Fewer encounters with status anxiety. People are probably more humble when they live in a town whose name is used so frequently as a punchline. You’re not going to be troubled by too many superflash millionaires in Tenby or Largs. It’s hard to be such an arsehole when you can taste the salt on your lips when you wake up in the morning or pass an afternoon watching a crab make its sideways way along the rocks.

A burgeoning artistic community. Someone followed me on Twitter recently. I remember it well because it’s quite rare and my computer almost exploded with delight. His avatar showed him standing outside something called the Margate Arts Club. I liked the sound of that so I Googled it and it looks fabulous. There are places like this — alternative, lovingly-organised small arts organisations — popping up all along the British coast. It is well known that the cool kids of London have been deserting pricey Shoreditch for cheap and cheerful Margate and it could be a happy thing for seaside communities. Just as British industrial towns reinvented themselves as artistic and cultural hubs — except for Birmingham, obviously — when the coal or oil or tweed or ran out, coastal towns whose tourist industry isn’t what it used to be can make a similar move.

A better class of eccentricity. In London and Edinburgh and Manchester, the sort of “eccentricity” we usually witness is in the form people who’ve finally snapped on finding that their car has been clamped. In Bognor Regis on the south coast, they have a Birdman competition, in which people leap off the end of the pier, wearing their own icarus wings and onion-fuelled rocket packs. That’s more like it. I don’t think anybody would begrudge your stringing up a hammock.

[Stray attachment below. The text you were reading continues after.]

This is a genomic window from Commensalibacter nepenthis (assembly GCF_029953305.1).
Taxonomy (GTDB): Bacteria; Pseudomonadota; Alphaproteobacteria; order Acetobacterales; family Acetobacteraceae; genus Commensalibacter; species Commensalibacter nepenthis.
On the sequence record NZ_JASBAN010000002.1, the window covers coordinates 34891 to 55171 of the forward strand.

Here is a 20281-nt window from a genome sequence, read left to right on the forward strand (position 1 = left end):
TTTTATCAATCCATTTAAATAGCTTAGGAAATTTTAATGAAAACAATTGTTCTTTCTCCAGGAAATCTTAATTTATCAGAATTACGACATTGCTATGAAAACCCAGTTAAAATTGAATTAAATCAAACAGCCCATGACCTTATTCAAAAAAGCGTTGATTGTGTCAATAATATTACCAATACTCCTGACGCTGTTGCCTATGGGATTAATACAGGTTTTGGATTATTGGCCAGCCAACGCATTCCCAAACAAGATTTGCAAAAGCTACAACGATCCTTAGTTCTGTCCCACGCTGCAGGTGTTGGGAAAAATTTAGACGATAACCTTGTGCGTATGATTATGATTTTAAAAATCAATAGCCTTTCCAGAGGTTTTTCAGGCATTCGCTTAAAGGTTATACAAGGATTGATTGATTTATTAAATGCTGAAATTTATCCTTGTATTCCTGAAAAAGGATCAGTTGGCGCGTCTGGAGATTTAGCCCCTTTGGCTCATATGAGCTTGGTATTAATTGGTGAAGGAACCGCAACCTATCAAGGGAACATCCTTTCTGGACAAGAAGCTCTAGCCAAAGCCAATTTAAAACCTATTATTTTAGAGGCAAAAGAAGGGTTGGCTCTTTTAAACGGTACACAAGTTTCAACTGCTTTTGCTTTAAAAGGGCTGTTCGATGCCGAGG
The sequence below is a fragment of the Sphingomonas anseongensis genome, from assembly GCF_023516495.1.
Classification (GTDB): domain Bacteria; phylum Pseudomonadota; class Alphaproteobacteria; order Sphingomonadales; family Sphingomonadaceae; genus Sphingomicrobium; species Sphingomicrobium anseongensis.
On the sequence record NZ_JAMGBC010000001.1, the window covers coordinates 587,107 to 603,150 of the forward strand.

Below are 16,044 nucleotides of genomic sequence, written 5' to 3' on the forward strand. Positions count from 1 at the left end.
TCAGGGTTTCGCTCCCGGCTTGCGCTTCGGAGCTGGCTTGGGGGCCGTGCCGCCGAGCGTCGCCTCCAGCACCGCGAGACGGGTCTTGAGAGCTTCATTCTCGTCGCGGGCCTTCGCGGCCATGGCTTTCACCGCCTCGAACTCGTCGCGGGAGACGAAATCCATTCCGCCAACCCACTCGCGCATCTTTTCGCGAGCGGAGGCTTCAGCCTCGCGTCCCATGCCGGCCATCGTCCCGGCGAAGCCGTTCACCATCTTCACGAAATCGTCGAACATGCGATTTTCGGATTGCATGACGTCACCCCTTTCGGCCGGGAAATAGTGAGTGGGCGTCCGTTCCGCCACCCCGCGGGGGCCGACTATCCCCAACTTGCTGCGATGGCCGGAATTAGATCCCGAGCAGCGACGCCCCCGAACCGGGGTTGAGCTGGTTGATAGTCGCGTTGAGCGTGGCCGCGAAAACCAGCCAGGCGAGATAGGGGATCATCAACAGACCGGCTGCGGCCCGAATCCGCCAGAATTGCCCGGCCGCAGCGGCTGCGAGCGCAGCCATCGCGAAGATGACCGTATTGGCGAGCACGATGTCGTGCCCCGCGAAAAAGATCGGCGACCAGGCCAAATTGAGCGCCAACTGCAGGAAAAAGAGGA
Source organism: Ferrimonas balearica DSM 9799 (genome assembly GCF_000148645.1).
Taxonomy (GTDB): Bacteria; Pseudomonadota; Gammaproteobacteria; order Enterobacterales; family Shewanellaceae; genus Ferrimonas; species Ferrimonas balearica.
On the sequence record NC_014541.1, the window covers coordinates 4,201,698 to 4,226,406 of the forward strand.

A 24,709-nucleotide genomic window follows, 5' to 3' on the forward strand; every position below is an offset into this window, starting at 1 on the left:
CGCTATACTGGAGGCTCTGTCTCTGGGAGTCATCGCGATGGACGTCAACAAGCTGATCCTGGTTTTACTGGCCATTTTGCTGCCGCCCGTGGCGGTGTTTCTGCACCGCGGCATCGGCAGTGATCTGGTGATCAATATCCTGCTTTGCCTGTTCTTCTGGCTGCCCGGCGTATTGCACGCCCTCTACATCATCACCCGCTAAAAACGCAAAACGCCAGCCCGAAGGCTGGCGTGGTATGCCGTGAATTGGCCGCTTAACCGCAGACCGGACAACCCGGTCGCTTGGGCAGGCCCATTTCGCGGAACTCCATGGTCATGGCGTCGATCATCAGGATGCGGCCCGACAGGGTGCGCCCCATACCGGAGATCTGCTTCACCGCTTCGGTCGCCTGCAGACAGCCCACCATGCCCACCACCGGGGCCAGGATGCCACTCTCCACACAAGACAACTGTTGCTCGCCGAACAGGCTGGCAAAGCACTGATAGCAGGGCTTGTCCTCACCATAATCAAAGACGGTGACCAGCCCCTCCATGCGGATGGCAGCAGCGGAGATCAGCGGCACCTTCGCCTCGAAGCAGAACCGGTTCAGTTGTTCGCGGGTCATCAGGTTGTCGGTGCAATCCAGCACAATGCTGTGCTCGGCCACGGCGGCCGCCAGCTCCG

Away from the centre. Flaneurs and drifters need margins for a psychogeographically-meaningful experience (oh yes) and the coast is a margin. I’ve long been suspicious of Middle Places. Middle England, Middle America, the landlocked Middle East. These are the windowless offices of the world, cut off from the life-giving gazpacho that makes Planet Earth so appealing.

Obviously, there will always be Middle Places and I don’t mean any overt offence to the good people who live in them. All I’m saying is that they’re not fit for human life and that when the robot uprising happens, we should move to the seaside and let the robots have Coventry.

A sense of escape. The sea — even if you never venture in — is suggestive of great journeys, of distant-yet-tantalisingly-close otherness, of adventure, of life. Imagine waking each morning and throwing open the curtains, not on a garbage-strewn alley or a trainline, but onto the sea — an eternity of possibility.

The seas and oceans are Planet Earth’s USP. Don’t wait for a distracted driver to accidentally deliver you to the coast on the way back from a festival. Go on purpose! Now! Five trillion fish can’t be wrong.

*

I found this alternate version of the seaside column in my files. I can’t remember if it was spiked by the editor or if I decided not to submit. It’s funny though, so here it is:

Move to Bognor
Robert Wringham has a drastic plan

The raison d’etre of this column is to give you a practical, applicable-to-life escape plan as a bonus when buying the Idler. I like to think of it, if this is not too grand, as the free fizzy lolly or chew bar they tape to the front of the Beano.

Some of the escape plans so far have been potentially complex routes out of servitude, requiring new mindsets and the exercise of willpower. Today’s escape plan is rather more simple: move to Bognor. That’s right, Bognor Regis, the ever-do-slightly naff seaside town on England’s south coast. Wait! Hear me out.